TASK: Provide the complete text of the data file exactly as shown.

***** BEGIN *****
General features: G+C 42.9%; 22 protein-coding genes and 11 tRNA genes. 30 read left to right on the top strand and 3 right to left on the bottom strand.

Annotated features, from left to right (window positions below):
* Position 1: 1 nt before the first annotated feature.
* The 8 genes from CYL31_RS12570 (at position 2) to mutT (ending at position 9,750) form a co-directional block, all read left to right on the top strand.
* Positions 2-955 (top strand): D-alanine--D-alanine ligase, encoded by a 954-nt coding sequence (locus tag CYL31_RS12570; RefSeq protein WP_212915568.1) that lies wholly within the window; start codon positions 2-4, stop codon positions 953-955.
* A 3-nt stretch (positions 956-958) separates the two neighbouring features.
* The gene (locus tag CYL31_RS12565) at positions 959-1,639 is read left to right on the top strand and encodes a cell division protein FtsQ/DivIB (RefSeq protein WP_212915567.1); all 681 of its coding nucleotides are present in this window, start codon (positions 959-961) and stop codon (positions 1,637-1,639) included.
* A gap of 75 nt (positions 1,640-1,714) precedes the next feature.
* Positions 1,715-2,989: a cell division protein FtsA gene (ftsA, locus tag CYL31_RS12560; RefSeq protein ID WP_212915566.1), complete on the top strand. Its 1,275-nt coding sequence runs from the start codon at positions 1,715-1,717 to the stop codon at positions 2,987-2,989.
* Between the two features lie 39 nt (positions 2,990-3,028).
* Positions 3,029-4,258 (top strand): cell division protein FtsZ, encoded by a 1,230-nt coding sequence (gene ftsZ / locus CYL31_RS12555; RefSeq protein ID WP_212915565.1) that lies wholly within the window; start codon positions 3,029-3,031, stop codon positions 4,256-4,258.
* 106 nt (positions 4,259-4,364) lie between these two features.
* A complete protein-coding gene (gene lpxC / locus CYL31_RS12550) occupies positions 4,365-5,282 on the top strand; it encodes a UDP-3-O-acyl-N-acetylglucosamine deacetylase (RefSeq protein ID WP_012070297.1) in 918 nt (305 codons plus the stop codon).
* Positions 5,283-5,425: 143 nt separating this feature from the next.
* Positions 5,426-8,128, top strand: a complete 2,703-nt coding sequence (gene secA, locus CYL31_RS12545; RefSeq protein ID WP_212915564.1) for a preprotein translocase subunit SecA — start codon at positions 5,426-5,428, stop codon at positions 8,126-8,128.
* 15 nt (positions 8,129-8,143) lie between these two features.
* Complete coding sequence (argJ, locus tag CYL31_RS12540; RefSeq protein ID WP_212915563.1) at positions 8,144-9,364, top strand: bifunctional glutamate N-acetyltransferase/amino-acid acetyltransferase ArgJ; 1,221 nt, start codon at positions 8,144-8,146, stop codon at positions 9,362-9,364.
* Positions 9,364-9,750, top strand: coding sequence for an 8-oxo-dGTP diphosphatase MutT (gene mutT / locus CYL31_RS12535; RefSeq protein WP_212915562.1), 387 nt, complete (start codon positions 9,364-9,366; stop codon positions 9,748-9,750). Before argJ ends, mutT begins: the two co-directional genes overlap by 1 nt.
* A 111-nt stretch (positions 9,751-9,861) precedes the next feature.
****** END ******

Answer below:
General features: G+C 42.9%; 22 protein-coding genes and 11 tRNA genes. 30 read left to right on the top strand and 3 right to left on the bottom strand.

Annotated features, from left to right (window positions below):
* Position 1: 1 nt before the first annotated feature.
* The 8 genes from CYL31_RS12570 (at position 2) to mutT (ending at position 9,750) form a co-directional block, all read left to right on the top strand.
* Positions 2-955 (top strand): D-alanine--D-alanine ligase, encoded by a 954-nt coding sequence (locus tag CYL31_RS12570; RefSeq protein WP_212915568.1) that lies wholly within the window; start codon positions 2-4, stop codon positions 953-955.
* A 3-nt stretch (positions 956-958) separates the two neighbouring features.
* The gene (locus tag CYL31_RS12565) at positions 959-1,639 is read left to right on the top strand and encodes a cell division protein FtsQ/DivIB (RefSeq protein WP_212915567.1); all 681 of its coding nucleotides are present in this window, start codon (positions 959-961) and stop codon (positions 1,637-1,639) included.
* A gap of 75 nt (positions 1,640-1,714) precedes the next feature.
* Positions 1,715-2,989: a cell division protein FtsA gene (ftsA, locus tag CYL31_RS12560; RefSeq protein ID WP_212915566.1), complete on the top strand. Its 1,275-nt coding sequence runs from the start codon at positions 1,715-1,717 to the stop codon at positions 2,987-2,989.
* Between the two features lie 39 nt (positions 2,990-3,028).
* Positions 3,029-4,258 (top strand): cell division protein FtsZ, encoded by a 1,230-nt coding sequence (gene ftsZ / locus CYL31_RS12555; RefSeq protein ID WP_212915565.1) that lies wholly within the window; start codon positions 3,029-3,031, stop codon positions 4,256-4,258.
* 106 nt (positions 4,259-4,364) lie between these two features.
* A complete protein-coding gene (gene lpxC / locus CYL31_RS12550) occupies positions 4,365-5,282 on the top strand; it encodes a UDP-3-O-acyl-N-acetylglucosamine deacetylase (RefSeq protein ID WP_012070297.1) in 918 nt (305 codons plus the stop codon).
* Positions 5,283-5,425: 143 nt separating this feature from the next.
* Positions 5,426-8,128, top strand: a complete 2,703-nt coding sequence (gene secA, locus CYL31_RS12545; RefSeq protein ID WP_212915564.1) for a preprotein translocase subunit SecA — start codon at positions 5,426-5,428, stop codon at positions 8,126-8,128.
* 15 nt (positions 8,129-8,143) lie between these two features.
* Complete coding sequence (argJ, locus tag CYL31_RS12540; RefSeq protein ID WP_212915563.1) at positions 8,144-9,364, top strand: bifunctional glutamate N-acetyltransferase/amino-acid acetyltransferase ArgJ; 1,221 nt, start codon at positions 8,144-8,146, stop codon at positions 9,362-9,364.
* Positions 9,364-9,750, top strand: coding sequence for an 8-oxo-dGTP diphosphatase MutT (gene mutT / locus CYL31_RS12535; RefSeq protein WP_212915562.1), 387 nt, complete (start codon positions 9,364-9,366; stop codon positions 9,748-9,750). Before argJ ends, mutT begins: the two co-directional genes overlap by 1 nt.
* A 111-nt stretch (positions 9,751-9,861) precedes the next feature.